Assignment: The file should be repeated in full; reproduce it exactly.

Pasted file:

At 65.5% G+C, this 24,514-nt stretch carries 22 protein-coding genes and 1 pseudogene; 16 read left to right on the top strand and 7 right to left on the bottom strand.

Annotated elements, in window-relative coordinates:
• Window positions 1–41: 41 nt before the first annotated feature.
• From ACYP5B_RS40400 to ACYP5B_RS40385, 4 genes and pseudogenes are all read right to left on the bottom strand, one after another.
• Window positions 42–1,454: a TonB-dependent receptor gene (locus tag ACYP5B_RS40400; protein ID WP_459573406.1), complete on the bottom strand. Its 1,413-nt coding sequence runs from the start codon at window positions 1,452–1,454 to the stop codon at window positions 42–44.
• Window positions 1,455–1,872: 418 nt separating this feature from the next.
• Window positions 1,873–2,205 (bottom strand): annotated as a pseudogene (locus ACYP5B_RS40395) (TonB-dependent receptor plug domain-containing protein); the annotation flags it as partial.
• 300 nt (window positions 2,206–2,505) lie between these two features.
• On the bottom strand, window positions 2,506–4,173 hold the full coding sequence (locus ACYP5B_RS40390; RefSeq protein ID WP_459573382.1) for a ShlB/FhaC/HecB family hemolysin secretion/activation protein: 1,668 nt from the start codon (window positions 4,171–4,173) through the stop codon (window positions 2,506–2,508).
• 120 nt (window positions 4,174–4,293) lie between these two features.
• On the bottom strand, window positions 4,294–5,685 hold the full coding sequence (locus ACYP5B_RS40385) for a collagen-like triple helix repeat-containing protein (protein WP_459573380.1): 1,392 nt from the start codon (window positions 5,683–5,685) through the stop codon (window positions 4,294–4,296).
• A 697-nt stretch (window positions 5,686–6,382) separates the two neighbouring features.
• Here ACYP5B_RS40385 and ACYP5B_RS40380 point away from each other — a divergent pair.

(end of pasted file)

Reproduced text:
At 65.5% G+C, this 24,514-nt stretch carries 22 protein-coding genes and 1 pseudogene; 16 read left to right on the top strand and 7 right to left on the bottom strand.

Annotated elements, in window-relative coordinates:
• Window positions 1–41: 41 nt before the first annotated feature.
• From ACYP5B_RS40400 to ACYP5B_RS40385, 4 genes and pseudogenes are all read right to left on the bottom strand, one after another.
• Window positions 42–1,454: a TonB-dependent receptor gene (locus tag ACYP5B_RS40400; protein ID WP_459573406.1), complete on the bottom strand. Its 1,413-nt coding sequence runs from the start codon at window positions 1,452–1,454 to the stop codon at window positions 42–44.
• Window positions 1,455–1,872: 418 nt separating this feature from the next.
• Window positions 1,873–2,205 (bottom strand): annotated as a pseudogene (locus ACYP5B_RS40395) (TonB-dependent receptor plug domain-containing protein); the annotation flags it as partial.
• 300 nt (window positions 2,206–2,505) lie between these two features.
• On the bottom strand, window positions 2,506–4,173 hold the full coding sequence (locus ACYP5B_RS40390; RefSeq protein ID WP_459573382.1) for a ShlB/FhaC/HecB family hemolysin secretion/activation protein: 1,668 nt from the start codon (window positions 4,171–4,173) through the stop codon (window positions 2,506–2,508).
• 120 nt (window positions 4,174–4,293) lie between these two features.
• On the bottom strand, window positions 4,294–5,685 hold the full coding sequence (locus ACYP5B_RS40385) for a collagen-like triple helix repeat-containing protein (protein WP_459573380.1): 1,392 nt from the start codon (window positions 5,683–5,685) through the stop codon (window positions 4,294–4,296).
• A 697-nt stretch (window positions 5,686–6,382) separates the two neighbouring features.
• Here ACYP5B_RS40385 and ACYP5B_RS40380 point away from each other — a divergent pair.